Comments can be summarised as: “Why should I pay taxes throughout my life and then be taxed again on the assets I’ve built up when I’m dead?”. This, of course, is an understandable point of view. However, if you feel this way too or you are interested in understanding more about Inheritance Tax, you should read on.
Please note, this article is mainly focused on individuals who are already UK domiciles.
- Inheritance Tax is complicated It is usually levied at 40%. However, this can be reduced to 36% if you gift 10% of your estate to charity. You have two Inheritance Tax free ‘Nil Rate Bands’. Firstly, an individual has a £325,000 Nil Rate Band which everyone is eligible for, although this can temporarily be lost. In addition, a further £175,000 ‘Residence Nil Rate Band’ (RNRB) may apply if you own a main residence and gift this to a direct descendant. However, you can easily fall foul of the rules regarding RNRB and this tax band will begin to be tapered away once your estate is worth over £2 million.
- It’s a ‘voluntary’ tax – in some respects Your estate cannot get away without paying Her Majesty’s Revenue and Customs (HMRC) what is due. However, you can plan throughout your life to ensure that your wealth is not subject to Inheritance Tax when the certainty of death finally comes. For example, assume a widow’s estate liable to Inheritance Tax is £2.5 million (after all reliefs and Nil Rate Bands are deducted). In this simple example, the Inheritance Tax due would be a substantial sum of up to £1 million. However, with prior Inheritance Tax planning, it would have been possible to save the estate the entire £1 million.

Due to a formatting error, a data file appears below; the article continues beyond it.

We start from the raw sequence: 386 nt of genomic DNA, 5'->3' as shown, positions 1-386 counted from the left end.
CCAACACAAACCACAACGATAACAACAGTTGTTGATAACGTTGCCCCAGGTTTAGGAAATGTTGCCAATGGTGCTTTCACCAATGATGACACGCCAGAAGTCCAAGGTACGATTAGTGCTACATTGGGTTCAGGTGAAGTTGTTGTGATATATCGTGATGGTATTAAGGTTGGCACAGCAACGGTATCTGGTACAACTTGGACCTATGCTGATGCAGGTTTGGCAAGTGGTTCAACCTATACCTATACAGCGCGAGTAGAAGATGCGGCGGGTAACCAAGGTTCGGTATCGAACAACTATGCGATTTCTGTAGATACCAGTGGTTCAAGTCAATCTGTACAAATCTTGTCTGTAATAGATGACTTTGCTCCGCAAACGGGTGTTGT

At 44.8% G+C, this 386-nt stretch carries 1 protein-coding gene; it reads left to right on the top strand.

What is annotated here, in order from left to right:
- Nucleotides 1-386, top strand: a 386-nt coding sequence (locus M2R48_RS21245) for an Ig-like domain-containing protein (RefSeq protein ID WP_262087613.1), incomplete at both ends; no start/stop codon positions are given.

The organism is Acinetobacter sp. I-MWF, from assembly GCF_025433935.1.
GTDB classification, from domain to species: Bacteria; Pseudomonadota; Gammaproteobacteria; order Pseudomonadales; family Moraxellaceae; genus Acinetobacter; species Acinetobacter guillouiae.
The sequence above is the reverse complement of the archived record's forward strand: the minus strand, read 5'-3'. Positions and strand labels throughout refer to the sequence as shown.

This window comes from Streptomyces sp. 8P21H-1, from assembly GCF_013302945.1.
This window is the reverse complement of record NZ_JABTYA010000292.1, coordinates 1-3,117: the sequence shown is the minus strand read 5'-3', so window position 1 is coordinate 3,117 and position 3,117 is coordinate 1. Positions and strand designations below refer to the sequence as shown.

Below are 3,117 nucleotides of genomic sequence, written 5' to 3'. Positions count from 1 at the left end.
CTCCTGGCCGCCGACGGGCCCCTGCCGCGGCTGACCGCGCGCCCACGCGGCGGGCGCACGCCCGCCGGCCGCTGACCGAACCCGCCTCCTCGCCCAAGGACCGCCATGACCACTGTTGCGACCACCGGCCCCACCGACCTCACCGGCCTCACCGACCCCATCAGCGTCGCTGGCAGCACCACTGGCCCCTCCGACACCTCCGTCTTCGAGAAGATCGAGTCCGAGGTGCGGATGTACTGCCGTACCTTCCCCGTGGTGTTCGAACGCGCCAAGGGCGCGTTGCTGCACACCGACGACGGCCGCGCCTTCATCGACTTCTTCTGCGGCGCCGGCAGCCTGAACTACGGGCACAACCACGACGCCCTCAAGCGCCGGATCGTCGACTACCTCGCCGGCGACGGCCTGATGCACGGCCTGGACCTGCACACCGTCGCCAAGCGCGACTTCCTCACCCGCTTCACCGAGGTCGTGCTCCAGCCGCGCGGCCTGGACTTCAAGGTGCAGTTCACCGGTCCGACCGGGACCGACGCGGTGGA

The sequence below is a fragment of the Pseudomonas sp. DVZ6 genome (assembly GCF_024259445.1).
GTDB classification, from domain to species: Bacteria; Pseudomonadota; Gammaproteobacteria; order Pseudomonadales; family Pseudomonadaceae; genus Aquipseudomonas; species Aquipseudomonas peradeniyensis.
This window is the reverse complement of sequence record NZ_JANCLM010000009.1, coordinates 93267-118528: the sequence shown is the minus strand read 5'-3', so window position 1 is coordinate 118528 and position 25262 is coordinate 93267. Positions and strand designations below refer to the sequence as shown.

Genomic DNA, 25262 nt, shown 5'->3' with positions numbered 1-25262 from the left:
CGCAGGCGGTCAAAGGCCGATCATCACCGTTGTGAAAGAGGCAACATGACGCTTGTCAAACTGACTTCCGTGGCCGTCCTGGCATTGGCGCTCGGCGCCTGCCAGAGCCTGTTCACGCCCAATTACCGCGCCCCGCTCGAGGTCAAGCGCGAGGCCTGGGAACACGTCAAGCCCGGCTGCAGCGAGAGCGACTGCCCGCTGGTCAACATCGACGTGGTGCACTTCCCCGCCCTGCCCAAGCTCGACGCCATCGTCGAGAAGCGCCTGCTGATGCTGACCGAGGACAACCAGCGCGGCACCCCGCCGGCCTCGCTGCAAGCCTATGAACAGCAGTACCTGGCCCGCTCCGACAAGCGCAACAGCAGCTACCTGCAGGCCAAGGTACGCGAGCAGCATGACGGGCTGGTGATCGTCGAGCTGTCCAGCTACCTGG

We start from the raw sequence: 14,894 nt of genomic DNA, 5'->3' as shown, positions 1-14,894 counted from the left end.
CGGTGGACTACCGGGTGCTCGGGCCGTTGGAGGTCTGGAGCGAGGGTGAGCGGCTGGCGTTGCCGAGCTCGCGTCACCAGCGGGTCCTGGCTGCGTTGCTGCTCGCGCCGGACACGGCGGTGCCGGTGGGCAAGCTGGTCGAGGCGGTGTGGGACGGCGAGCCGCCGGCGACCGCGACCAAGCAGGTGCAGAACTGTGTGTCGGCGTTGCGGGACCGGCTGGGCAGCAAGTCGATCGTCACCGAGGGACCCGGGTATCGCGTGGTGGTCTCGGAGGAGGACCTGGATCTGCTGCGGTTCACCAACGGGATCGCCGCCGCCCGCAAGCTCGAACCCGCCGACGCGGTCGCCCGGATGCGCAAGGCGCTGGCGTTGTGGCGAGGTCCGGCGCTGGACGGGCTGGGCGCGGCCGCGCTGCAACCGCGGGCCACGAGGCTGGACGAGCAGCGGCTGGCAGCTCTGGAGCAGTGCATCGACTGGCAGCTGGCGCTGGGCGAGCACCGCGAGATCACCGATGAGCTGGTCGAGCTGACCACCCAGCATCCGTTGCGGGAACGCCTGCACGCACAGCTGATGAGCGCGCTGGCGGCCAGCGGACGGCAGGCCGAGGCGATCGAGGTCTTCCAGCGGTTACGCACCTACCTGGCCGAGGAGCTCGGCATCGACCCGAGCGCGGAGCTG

- UK domiciled individuals must pay Inheritance Tax on their worldwide assets You may also be subject to taxes in other countries on some or all your assets. If so, a double taxation agreement may be in place to ensure you are not fully taxed twice on the same asset. To understand more about the concept of domicile, read our article.
- Your spouse/civil partner is your best friend This is hopefully true when it comes to life in general, however, it is certainly true when it comes to Inheritance Tax. This is due to the simple fact that any gifts or transfers to a spouse or civil partner, in life and death, are exempt from IHT. You can also inherit your spouse/civil partner’s unused Nil Rate Band and Residence Nil Rate Band.
- Non-exempt gifts take seven years to leave your estate for Inheritance Tax purposes Any non-exempt gifts made in the last seven years will need to be included in your executor’s Inheritance Tax calculations and subsequent payments. You should note that this may even be 14 years in some situations. Your loved ones may need to pay Inheritance Tax themselves on gifts you made to them in the last seven years. This is even the case if they have already spent the money or tied it up in property – creating a difficult situation for them.
- You can make tax-free gifts The most well-known way to do this is to gift money to charity (or a political party if you so wish!). However, you can also make small tax-free gifts every tax year and during one-off events such as weddings.
- Some UK business and agricultural assets are partly or fully outside the remit of Inheritance Tax as long as they have been held for at least two years This includes shares in some AIM-listed companies which can attract Business Relief (BR), which can make them very efficient investments for Inheritance Tax planning. For example, you purchase shares in a BR-qualifying investment and hold these for two years. When you pass away, these shares (assuming they’re still BR-qualifying) will be outside your estate for IHT, saving a potential fortune in Inheritance Tax!
UK Inheritance Tax is complicated – notoriously so. However, with proper planning and expert guidance, you can navigate this minefield successfully. If you would like to read more about UK Inheritance Tax, please download our guide.
If you are a non-UK resident and are interested in tax planning before entering the UK or before becoming UK domiciled please see our article: 10 considerations for pre-UK residency planning.